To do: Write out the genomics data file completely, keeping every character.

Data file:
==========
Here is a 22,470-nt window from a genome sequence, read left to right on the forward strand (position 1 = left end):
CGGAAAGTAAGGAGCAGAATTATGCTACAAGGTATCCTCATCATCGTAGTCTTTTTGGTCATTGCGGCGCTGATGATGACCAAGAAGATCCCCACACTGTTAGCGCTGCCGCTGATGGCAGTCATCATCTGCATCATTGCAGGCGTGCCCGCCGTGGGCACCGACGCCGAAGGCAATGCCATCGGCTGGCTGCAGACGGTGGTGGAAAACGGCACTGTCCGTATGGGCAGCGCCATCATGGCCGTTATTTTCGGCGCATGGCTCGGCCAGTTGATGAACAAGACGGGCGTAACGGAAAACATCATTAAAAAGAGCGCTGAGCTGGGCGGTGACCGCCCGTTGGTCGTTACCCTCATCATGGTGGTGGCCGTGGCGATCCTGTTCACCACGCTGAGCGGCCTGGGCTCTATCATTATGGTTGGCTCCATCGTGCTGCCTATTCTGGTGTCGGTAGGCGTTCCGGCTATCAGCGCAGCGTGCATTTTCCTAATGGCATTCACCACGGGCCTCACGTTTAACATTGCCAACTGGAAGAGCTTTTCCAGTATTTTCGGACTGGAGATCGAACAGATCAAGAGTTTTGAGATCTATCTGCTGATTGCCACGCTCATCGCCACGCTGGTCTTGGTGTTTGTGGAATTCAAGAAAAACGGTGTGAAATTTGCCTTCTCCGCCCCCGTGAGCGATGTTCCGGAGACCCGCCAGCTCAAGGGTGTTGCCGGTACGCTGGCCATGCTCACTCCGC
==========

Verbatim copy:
Here is a 22,470-nt window from a genome sequence, read left to right on the forward strand (position 1 = left end):
CGGAAAGTAAGGAGCAGAATTATGCTACAAGGTATCCTCATCATCGTAGTCTTTTTGGTCATTGCGGCGCTGATGATGACCAAGAAGATCCCCACACTGTTAGCGCTGCCGCTGATGGCAGTCATCATCTGCATCATTGCAGGCGTGCCCGCCGTGGGCACCGACGCCGAAGGCAATGCCATCGGCTGGCTGCAGACGGTGGTGGAAAACGGCACTGTCCGTATGGGCAGCGCCATCATGGCCGTTATTTTCGGCGCATGGCTCGGCCAGTTGATGAACAAGACGGGCGTAACGGAAAACATCATTAAAAAGAGCGCTGAGCTGGGCGGTGACCGCCCGTTGGTCGTTACCCTCATCATGGTGGTGGCCGTGGCGATCCTGTTCACCACGCTGAGCGGCCTGGGCTCTATCATTATGGTTGGCTCCATCGTGCTGCCTATTCTGGTGTCGGTAGGCGTTCCGGCTATCAGCGCAGCGTGCATTTTCCTAATGGCATTCACCACGGGCCTCACGTTTAACATTGCCAACTGGAAGAGCTTTTCCAGTATTTTCGGACTGGAGATCGAACAGATCAAGAGTTTTGAGATCTATCTGCTGATTGCCACGCTCATCGCCACGCTGGTCTTGGTGTTTGTGGAATTCAAGAAAAACGGTGTGAAATTTGCCTTCTCCGCCCCCGTGAGCGATGTTCCGGAGACCCGCCAGCTCAAGGGTGTTGCCGGTACGCTGGCCATGCTCACTCCGC